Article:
SER Blog  Customer Stories & Use Cases

Despite Brexit chaos, banks should modernize IT now

Franziska Thomas

“Order!” When Speaker of the House of Commons John Bercow calls the lower house to order, he doesn’t mince his words. His reprimands have since become a social media hit. Bercow himself is obviously well organized. Just a couple of weeks ago, he brought to light a centuries-old document from the Parliamentary Archives. A document that said that an act of parliament, once rejected, may not be put to a vote again during the same parliamentary year. That had apparently slipped the minds of the parliamentarians.

The tumultuous scenes from Westminster depict more and more what the public has long suspected – the period after Great Britain’s withdrawal threatens to be just as chaotic as the Brexit process itself. Due to the announced EU withdrawal, the financial center of London particularly is in turmoil. Many banks and financial services have been preparing themselves posthaste for a ‘no deal’ Brexit. A study by the New Financial think tank on the impact of Brexit says that by March 2019 more than 275 financial firms had moved ₤800bn in assets out of Great Britain. It reports that some 5,000 employees are to be relocated or local hires recruited, mainly in Dublin, Luxembourg, Paris and Amsterdam. New industry focal points are emerging with asset managers primarily moving to Dublin and Luxembourg, and trading platforms concentrating in Amsterdam. Frankfurt is attracting almost all of the London-based banks. As a result of Brexit, the metropolis on the Main River is being tipped — at least in the European financial sector – as the designated successor to London.

Moving time – also for the IT system?

What’s the reason for the relocation plans, some of which are already quite advanced? Up to now, the banks have generally organized all their international business from London – with authorization to do so within the European Economic Area based on so-called passporting. This allows companies the freedom to provide cross-border services and set up subsidiaries, just like the free movement of European citizens. With the possibility of a ‘no deal’ exit, though, Great Britain would be treated as a third country by the European Union. If Britain-based companies wished to do business in the EU, they would then face a whole slew of new regulations, not least with regard to data traffic.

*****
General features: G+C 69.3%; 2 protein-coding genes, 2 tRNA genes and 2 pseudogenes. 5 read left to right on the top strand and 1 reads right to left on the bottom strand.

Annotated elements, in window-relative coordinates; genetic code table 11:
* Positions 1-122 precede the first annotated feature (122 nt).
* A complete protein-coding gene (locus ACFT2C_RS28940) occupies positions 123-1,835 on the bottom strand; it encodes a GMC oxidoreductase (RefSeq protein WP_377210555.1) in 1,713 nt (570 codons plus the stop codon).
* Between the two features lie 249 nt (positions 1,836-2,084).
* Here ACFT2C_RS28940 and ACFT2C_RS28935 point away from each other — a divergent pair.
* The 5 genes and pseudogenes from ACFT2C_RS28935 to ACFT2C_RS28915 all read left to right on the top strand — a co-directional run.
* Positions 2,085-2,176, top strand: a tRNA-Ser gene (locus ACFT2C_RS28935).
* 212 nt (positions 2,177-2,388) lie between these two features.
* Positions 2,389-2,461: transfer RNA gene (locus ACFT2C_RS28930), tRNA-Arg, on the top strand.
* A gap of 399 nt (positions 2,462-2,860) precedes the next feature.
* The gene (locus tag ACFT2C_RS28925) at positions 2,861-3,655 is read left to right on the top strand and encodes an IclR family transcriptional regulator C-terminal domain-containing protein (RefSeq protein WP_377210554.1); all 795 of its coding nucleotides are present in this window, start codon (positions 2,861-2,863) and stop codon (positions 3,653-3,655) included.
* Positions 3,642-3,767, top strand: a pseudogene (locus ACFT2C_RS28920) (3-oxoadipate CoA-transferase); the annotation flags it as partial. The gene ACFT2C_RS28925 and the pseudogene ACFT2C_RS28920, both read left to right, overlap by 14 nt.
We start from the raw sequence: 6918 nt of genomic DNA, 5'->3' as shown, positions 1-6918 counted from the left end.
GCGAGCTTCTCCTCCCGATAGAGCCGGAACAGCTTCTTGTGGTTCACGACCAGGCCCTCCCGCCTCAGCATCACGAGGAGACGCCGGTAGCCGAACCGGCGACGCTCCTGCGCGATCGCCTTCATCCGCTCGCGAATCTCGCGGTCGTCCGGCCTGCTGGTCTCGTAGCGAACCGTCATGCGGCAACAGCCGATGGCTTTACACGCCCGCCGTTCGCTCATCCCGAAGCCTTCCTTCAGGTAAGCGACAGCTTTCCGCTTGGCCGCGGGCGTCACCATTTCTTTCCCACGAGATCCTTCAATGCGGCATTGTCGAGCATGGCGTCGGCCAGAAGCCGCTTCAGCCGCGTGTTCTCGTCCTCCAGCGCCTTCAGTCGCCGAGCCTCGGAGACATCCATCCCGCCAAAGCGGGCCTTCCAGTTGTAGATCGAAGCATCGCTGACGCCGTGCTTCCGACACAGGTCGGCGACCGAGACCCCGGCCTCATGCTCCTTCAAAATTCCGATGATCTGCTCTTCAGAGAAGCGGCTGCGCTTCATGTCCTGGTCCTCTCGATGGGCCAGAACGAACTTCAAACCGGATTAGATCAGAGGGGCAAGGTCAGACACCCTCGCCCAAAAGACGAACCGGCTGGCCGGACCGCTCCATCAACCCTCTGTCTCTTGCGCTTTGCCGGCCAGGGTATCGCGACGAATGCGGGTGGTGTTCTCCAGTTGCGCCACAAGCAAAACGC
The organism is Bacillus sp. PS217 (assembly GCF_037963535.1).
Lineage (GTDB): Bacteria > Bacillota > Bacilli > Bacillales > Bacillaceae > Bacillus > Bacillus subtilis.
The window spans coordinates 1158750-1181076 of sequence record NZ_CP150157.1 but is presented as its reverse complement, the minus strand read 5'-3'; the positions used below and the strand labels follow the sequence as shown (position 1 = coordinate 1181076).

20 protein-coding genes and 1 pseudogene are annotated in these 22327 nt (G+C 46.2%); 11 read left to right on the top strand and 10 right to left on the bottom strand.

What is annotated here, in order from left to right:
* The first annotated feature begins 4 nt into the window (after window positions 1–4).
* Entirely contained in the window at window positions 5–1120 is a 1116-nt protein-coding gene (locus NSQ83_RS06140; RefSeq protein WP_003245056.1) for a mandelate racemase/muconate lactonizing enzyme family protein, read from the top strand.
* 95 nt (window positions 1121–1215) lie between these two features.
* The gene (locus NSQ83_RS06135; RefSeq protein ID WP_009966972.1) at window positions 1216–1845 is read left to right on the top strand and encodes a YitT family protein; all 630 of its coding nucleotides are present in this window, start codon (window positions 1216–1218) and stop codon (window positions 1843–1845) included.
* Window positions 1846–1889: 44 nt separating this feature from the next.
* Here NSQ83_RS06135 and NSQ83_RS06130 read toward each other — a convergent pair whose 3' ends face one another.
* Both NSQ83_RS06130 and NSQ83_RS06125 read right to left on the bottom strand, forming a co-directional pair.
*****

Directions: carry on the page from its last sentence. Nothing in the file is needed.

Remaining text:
For many banks, the upcoming move from the Thames to the Taunus presents an opportunity to streamline their processes and make new strategic decisions. A move also often presents a prime time to critically look at the IT infrastructure. Because so much needs to be restructured anyway, companies will (want to!) transfer their data to a more efficient enterprise content management system – a challenging undertaking. “IT migration has to be well planned and smoothly implemented,” advises Stefan Girmann, Managing Director of SER Banking Software Solutions, based out of Frankfurt. “Banks are taking utmost care to ensure that customers are unaware of the data migration, at least as far as service is concerned. That is why IT has to function flawlessly at all times.”

Migration made easy – even for large banks

SER Banking Software Solutions has been specialized in document and business process management already since the early 1980s. It has been working very closely with financial institutions ever since, not only in the Brexit phase.

One such customer is Union Investment. As one of Germany’s largest investment companies with more than 3,100 employees, the corporate group has gained the trust of its customers – now numbering more than 4.4 million – over a period of more than 60 years. Assets under management amounting to €323bn (status as of 12/31/2018) require, along with the undivided attention and professionalism of staff, a reliable and performant IT base. The company chose to modernize its document management system to accommodate growing business demands. In fund management, a number of deliverables from various interfaces, such as orders or allowance applications, have to be processed within specific timeframes. A system needs to be robust, fail-safe and scalable, too, as volumes multiply with end-of-year business. And, operating costs should not go through the roof.

“Various business applications had to be migrated from diverse interfaces (such as the core banking system or SAP) to a unified platform, to be operated by a managed services partner, and with business running as usual. That posed quite a challenge,” comments Girmann, the SER project leader.

Union Investment today has an integrated solutions platform based on Doxis standard components that operates across all their locations and even cross-border. It also benefits from the vendor’s enhancements – another reason why the investment experts opted for SER in the selection process.

Disorderly Brexit, but orderly content

SER offers its customers the modular ECM suite Doxis that can provide them with a complete content infrastructure, if required – from inbound email to application processing and case handling, up to process optimization, compliance and audit-proof archiving. With the ongoing digitalization of the financial sector, such solutions will become increasingly important. The volume of documents in the banking business has been on the rise for years: applications for loans and allowances, fund and stock market settlements, risk analyses, credit ratings, legal assessments, real estate appraisals, plus all kinds of contracts needing to be safely kept and easily accessible – in London, Frankfurt or elsewhere.

“For all the understandable aggravation surrounding Brexit, relocating can also be a good thing – as long as you have efficient IT migration,” says Girmann. “The exit may be disorderly, but the content will be in order.”

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